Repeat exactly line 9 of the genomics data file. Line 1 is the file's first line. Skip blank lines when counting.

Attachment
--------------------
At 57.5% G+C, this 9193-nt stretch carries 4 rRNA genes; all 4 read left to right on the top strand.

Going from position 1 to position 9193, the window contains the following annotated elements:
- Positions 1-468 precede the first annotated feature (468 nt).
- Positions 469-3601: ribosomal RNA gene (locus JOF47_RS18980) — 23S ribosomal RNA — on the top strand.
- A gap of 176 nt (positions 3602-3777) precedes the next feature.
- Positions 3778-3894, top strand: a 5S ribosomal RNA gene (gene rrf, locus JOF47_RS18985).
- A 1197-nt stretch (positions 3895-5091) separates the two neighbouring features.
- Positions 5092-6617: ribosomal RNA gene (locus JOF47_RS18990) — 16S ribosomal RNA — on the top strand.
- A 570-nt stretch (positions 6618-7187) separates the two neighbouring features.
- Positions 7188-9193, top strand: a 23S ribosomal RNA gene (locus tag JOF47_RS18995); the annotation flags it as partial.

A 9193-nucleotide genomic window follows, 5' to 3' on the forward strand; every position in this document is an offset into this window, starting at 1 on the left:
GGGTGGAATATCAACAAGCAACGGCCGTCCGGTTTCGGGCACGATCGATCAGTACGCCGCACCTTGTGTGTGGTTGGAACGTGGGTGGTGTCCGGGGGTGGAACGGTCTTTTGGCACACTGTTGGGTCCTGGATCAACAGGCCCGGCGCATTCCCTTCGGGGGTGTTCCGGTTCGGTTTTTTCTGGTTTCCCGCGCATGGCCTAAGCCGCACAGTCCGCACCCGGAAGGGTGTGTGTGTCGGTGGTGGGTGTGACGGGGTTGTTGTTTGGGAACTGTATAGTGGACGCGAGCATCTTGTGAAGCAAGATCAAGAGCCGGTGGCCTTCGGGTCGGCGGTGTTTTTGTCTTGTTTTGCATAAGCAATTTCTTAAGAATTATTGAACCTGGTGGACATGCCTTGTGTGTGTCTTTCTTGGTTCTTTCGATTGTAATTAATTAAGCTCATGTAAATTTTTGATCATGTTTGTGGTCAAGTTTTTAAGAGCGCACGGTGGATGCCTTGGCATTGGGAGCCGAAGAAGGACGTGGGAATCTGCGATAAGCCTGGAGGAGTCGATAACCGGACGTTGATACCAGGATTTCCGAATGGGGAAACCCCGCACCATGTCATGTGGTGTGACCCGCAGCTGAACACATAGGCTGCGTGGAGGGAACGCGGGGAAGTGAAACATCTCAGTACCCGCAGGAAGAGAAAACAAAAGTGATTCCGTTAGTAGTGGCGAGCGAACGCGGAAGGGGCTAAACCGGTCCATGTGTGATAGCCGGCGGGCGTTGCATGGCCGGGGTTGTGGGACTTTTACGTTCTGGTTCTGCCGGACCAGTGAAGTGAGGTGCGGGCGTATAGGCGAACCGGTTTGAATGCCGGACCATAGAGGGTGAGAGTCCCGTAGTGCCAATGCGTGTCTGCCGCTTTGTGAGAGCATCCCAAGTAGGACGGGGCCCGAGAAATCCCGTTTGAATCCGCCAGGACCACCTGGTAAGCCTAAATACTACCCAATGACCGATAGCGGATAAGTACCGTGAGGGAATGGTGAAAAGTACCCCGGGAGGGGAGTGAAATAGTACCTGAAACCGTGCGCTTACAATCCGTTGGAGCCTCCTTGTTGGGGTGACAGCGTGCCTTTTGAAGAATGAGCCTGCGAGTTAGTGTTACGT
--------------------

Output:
- A 570-nt stretch (positions 6618-7187) separates the two neighbouring features.